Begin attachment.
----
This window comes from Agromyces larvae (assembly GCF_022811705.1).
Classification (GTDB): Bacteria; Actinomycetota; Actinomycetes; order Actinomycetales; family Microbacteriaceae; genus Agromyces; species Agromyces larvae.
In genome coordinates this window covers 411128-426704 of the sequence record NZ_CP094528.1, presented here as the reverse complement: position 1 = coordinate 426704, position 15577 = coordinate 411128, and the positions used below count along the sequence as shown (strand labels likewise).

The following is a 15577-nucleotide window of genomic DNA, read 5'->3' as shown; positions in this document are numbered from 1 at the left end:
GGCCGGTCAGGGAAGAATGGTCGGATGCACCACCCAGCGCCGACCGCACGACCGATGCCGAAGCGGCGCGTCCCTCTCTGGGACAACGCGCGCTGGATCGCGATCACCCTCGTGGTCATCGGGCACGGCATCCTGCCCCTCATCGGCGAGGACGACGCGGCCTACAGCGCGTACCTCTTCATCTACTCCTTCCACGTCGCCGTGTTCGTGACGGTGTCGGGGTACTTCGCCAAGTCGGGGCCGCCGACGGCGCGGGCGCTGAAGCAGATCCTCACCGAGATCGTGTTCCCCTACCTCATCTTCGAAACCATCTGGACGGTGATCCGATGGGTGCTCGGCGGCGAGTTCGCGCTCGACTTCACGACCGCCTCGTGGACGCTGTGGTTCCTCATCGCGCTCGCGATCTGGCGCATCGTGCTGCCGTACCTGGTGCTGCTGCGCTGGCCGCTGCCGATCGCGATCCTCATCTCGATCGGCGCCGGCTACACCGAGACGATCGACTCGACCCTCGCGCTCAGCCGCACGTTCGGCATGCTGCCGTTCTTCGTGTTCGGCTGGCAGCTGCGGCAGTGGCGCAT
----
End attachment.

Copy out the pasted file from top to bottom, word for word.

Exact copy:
This window comes from Agromyces larvae (assembly GCF_022811705.1).
Classification (GTDB): Bacteria; Actinomycetota; Actinomycetes; order Actinomycetales; family Microbacteriaceae; genus Agromyces; species Agromyces larvae.
In genome coordinates this window covers 411128-426704 of the sequence record NZ_CP094528.1, presented here as the reverse complement: position 1 = coordinate 426704, position 15577 = coordinate 411128, and the positions used below count along the sequence as shown (strand labels likewise).

The following is a 15577-nucleotide window of genomic DNA, read 5'->3' as shown; positions in this document are numbered from 1 at the left end:
GGCCGGTCAGGGAAGAATGGTCGGATGCACCACCCAGCGCCGACCGCACGACCGATGCCGAAGCGGCGCGTCCCTCTCTGGGACAACGCGCGCTGGATCGCGATCACCCTCGTGGTCATCGGGCACGGCATCCTGCCCCTCATCGGCGAGGACGACGCGGCCTACAGCGCGTACCTCTTCATCTACTCCTTCCACGTCGCCGTGTTCGTGACGGTGTCGGGGTACTTCGCCAAGTCGGGGCCGCCGACGGCGCGGGCGCTGAAGCAGATCCTCACCGAGATCGTGTTCCCCTACCTCATCTTCGAAACCATCTGGACGGTGATCCGATGGGTGCTCGGCGGCGAGTTCGCGCTCGACTTCACGACCGCCTCGTGGACGCTGTGGTTCCTCATCGCGCTCGCGATCTGGCGCATCGTGCTGCCGTACCTGGTGCTGCTGCGCTGGCCGCTGCCGATCGCGATCCTCATCTCGATCGGCGCCGGCTACACCGAGACGATCGACTCGACCCTCGCGCTCAGCCGCACGTTCGGCATGCTGCCGTTCTTCGTGTTCGGCTGGCAGCTGCGGCAGTGGCGCAT